Document Type


Publication Date



Nitrogen (N) fertilization affects the rate of soil organic carbon (SOC) decomposition by regulating extracellular enzyme activities (EEA). Extracellular enzymes have not been represented in global biogeochemical models. Understanding the relationships among EEA and SOC, soil N (TN), and soil microbial biomass carbon (MBC) under N fertilization would enable modeling of the influence of EEA on SOC decomposition. Based on 65 published studies, we synthesized the activities of α-1,4-glucosidase (AG), β-1,4-glucosidase (BG), β-d-cellobiosidase (CBH), β-1,4-xylosidase (BX), β-1,4-N-acetyl-glucosaminidase (NAG), leucine amino peptidase (LAP), urease (UREA), acid phosphatase (AP), phenol oxidase (PHO), and peroxidase (PEO) in response to N fertilization. The proxy variables for hydrolytic C acquisition enzymes (C-acq), N acquisition (N-acq), and oxidative decomposition (OX) were calculated as the sum of AG, BG, CBH and BX; AG and LAP; PHO and PEO, respectively. The relationships between response ratios (RRs) of EEA and SOC, TN, or MBC were explored when they were reported simultaneously. Results showed that N fertilization significantly increased CBH, C-acq, AP, BX, BG, AG, and UREA activities by 6.4, 9.1, 10.6, 11.0, 11.2, 12.0, and 18.6%, but decreased PEO, OX and PHO by 6.1, 7.9 and 11.1%, respectively. N fertilization enhanced SOC and TN by 7.6% and 15.3%, respectively, but inhibited MBC by 9.5%. Significant positive correlations were found only between the RRs of C-acq and MBC, suggesting that changes in combined hydrolase activities might act as a proxy for MBC under N fertilization. In contrast with other variables, the RRs of AP, MBC, and TN showed unidirectional trends under different edaphic, environmental, and physiological conditions. Our results provide the first comprehensive set of evidence of how hydrolase and oxidase activities respond to N fertilization in various ecosystems. Future large-scale model projections could incorporate the observed relationship between hydrolases and microbial biomass as a proxy for C acquisition under global N enrichment scenarios in different ecosystems.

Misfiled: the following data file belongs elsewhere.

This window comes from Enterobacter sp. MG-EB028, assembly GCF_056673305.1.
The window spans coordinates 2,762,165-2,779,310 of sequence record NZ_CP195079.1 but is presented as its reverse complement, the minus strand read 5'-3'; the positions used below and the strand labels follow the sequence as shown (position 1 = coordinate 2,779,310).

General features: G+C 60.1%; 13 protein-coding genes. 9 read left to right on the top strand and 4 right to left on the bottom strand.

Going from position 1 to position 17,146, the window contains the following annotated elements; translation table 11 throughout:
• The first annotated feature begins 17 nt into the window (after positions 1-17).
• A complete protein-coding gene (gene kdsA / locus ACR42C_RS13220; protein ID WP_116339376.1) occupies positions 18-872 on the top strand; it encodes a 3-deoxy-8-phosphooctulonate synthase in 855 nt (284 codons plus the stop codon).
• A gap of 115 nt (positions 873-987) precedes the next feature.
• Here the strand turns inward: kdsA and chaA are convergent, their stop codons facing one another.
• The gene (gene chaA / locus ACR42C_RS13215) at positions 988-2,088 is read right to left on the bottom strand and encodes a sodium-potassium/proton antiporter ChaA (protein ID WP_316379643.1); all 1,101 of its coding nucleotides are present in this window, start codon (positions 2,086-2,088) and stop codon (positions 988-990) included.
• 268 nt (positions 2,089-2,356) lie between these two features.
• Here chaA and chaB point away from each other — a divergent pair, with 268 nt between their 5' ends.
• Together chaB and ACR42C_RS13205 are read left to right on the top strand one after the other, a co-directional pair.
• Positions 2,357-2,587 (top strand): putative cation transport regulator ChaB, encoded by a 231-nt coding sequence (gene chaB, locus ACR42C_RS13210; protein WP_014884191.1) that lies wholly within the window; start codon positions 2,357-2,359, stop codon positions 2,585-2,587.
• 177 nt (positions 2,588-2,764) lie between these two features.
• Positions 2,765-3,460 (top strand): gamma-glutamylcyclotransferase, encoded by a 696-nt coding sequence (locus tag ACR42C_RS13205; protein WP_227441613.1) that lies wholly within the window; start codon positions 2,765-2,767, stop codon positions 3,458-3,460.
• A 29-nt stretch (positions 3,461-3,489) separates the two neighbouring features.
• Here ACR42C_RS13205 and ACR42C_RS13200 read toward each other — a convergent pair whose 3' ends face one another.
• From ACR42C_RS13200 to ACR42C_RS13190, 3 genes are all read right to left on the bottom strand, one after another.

Included in

Soil Science Commons